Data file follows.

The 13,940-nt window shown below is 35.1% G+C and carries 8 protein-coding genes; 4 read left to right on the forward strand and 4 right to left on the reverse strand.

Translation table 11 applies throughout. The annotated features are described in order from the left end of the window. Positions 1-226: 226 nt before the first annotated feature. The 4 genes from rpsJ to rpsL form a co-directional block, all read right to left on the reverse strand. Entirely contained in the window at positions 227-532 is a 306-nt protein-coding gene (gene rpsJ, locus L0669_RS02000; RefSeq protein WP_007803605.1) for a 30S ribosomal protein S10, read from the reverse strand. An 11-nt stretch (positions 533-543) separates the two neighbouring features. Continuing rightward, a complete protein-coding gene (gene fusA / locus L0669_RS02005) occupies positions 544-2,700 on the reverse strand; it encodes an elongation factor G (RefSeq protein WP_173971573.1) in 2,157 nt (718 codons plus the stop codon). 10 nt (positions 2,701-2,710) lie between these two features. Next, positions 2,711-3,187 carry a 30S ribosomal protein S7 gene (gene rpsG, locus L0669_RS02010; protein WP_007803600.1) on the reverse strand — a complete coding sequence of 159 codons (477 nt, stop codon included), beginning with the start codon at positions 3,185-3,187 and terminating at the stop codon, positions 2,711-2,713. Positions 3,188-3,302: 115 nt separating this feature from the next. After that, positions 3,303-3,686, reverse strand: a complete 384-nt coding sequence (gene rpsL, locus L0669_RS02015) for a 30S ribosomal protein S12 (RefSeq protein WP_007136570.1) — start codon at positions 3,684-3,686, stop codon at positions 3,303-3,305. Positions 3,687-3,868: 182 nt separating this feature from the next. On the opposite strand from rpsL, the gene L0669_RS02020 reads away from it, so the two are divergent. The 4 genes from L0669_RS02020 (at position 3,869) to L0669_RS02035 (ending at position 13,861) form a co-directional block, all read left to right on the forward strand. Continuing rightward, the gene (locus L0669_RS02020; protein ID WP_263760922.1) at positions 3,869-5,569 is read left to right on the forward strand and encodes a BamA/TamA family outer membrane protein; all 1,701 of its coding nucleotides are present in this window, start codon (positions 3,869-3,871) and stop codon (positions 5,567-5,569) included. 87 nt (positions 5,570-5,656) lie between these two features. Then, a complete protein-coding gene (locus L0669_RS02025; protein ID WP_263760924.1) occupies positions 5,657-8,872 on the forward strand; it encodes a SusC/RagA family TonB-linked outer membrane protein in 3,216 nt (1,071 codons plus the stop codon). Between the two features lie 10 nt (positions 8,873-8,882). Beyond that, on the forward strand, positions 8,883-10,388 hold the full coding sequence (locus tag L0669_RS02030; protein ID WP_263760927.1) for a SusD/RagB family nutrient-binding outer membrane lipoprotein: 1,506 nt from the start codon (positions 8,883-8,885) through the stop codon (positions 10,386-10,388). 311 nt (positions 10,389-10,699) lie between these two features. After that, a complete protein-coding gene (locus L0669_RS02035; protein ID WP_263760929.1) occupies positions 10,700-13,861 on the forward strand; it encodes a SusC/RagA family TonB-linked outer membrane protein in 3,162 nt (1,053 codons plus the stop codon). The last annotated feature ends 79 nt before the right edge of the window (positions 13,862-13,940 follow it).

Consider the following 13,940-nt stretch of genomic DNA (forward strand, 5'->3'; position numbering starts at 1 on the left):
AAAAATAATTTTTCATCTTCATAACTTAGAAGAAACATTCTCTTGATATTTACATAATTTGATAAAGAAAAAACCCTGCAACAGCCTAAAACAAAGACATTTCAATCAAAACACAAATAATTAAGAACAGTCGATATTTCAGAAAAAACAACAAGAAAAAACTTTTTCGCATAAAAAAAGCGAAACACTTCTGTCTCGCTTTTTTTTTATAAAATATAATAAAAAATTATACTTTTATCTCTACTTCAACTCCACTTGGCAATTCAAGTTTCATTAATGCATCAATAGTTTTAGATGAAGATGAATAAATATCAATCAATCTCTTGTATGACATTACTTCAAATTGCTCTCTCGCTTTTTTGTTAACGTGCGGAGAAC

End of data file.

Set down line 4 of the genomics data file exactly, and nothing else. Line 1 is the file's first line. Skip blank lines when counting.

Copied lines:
AAAAATAATTTTTCATCTTCATAACTTAGAAGAAACATTCTCTTGATATTTACATAATTTGATAAAGAAAAAACCCTGCAACAGCCTAAAACAAAGACATTTCAATCAAAACACAAATAATTAAGAACAGTCGATATTTCAGAAAAAACAACAAGAAAAAACTTTTTCGCATAAAAAAAGCGAAACACTTCTGTCTCGCTTTTTTTTTATAAAATATAATAAAAAATTATACTTTTATCTCTACTTCAACTCCACTTGGCAATTCAAGTTTCATTAATGCATCAATAGTTTTAGATGAAGATGAATAAATATCAATCAATCTCTTGTATGACATTACTTCAAATTGCTCTCTCGCTTTTTTGTTAACGTGCGGAGAAC